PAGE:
"Let books be your dining table, / And you shall be full of delights. / Let them be your
And you shall sleep restful nights" (St. Ephraim the Syrian).

Wednesday, June 29, 2016

Recovering Post-War Armenia

Pope Francis was recently in Armenia, and as John Allen's article argues, the "politics of memory," on which I have been commenting rather a lot around here lately, was a significant part of the visit. Memory shapes identity, which in turn shapes present politics, albeit often in an unstable way as memory is itself not stable but subject to all kinds of uses and abuses.

What happened to Armenian memory and identity, and so to its politics, as it struggled to recover from the genocide of 1915? Such is the question at the heart of a new book: Lerna Ekmekcioglu, Recovering Armenia: The Limits of Belonging in Post-Genocide Turkey (Stamford UP, 2016), 240pp.

About this book we are told:
Recovering Armenia offers the first in-depth study of the aftermath of the 1915 Armenian Genocide and the Armenians who remained in Turkey. Following World War I, as the victorious Allied powers occupied Ottoman territories, Armenian survivors returned to their hometowns optimistic that they might establish an independent Armenia. But Turkish resistance prevailed, and by 1923 the Allies withdrew, the Turkish Republic was established, and Armenians were left again to reconstruct their communities within a country that still considered them traitors. Lerna Ekmekcioglu investigates how Armenians recovered their identity within these drastically changing political conditions.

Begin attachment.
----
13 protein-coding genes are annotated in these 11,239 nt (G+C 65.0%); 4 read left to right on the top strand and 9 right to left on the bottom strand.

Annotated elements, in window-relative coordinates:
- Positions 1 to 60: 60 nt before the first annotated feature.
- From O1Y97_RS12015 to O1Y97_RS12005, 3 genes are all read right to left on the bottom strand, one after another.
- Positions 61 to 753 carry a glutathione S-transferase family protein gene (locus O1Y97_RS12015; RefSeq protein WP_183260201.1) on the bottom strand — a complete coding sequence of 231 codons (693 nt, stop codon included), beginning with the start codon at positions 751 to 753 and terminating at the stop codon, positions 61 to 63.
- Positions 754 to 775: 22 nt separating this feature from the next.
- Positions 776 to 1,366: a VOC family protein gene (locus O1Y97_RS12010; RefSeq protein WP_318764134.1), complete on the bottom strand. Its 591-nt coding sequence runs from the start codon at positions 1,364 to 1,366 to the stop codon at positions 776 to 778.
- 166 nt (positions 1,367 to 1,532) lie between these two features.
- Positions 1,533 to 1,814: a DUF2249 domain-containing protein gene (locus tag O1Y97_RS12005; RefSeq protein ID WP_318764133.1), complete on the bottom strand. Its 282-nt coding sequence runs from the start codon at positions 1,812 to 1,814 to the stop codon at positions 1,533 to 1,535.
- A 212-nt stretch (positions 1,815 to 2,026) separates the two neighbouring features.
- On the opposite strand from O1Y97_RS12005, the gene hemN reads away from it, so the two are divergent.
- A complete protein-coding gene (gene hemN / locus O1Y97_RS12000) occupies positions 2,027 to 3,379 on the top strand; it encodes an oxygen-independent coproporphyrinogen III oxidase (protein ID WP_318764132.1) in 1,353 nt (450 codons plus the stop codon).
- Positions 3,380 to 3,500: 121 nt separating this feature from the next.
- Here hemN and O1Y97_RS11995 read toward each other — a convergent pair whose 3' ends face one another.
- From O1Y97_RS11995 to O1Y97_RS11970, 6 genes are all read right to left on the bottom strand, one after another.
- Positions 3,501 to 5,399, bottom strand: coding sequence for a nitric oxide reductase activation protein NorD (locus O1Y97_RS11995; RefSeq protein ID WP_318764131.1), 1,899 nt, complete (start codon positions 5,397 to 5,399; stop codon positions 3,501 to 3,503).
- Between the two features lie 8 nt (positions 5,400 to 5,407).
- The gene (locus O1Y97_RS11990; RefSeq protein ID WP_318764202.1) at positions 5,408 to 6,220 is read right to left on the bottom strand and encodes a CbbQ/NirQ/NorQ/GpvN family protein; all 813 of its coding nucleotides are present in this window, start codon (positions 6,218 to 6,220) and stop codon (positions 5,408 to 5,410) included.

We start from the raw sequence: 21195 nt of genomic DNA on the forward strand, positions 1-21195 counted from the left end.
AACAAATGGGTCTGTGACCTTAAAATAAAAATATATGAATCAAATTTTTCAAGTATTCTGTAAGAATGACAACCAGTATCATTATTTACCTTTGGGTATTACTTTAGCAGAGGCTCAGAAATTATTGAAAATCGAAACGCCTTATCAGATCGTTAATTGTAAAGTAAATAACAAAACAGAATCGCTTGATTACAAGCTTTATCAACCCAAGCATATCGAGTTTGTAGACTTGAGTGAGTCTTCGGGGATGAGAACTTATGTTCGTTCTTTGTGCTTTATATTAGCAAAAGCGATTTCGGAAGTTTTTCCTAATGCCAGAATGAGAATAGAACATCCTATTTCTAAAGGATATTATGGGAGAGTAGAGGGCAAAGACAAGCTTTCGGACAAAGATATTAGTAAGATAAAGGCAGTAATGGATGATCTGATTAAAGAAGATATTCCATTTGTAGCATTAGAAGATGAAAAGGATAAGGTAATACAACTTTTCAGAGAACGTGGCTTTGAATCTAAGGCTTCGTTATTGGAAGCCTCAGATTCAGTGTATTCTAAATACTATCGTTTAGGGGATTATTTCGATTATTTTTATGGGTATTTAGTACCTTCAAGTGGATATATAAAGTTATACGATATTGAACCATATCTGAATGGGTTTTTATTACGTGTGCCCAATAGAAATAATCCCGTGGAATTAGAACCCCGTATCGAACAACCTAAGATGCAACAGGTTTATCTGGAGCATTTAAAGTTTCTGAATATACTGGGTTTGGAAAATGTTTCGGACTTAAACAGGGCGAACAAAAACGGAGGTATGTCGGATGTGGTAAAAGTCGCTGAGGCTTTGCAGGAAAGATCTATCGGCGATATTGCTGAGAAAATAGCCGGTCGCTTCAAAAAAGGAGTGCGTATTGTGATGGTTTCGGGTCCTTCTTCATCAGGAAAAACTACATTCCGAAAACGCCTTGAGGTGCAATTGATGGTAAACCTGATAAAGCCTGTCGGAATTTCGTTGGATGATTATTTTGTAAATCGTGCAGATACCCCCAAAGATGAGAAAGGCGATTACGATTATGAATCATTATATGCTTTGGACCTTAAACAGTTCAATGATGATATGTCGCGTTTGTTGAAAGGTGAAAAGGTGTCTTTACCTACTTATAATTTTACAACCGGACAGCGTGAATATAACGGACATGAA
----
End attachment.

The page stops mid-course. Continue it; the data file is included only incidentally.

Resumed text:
Reading Armenian texts and images produced in Istanbul from the close of WWI through the early 1930s, Ekmekcioglu gives voice to the community's most prominent public figures, notably Hayganush Mark, a renowned activist, feminist, and editor of the influential journal Hay Gin. These public figures articulated an Armenianess sustained through gendered differences, and women came to play a central role preserving traditions, memory, and the mother tongue within the home. But even as women were being celebrated for their traditional roles, a strong feminist movement found opportunity for leadership within the community. Ultimately, the book explores this paradox: how someone could be an Armenian and a feminist in post-genocide Turkey when, through its various laws and regulations, the key path for Armenians to maintain their identity was through traditionally gendered roles.

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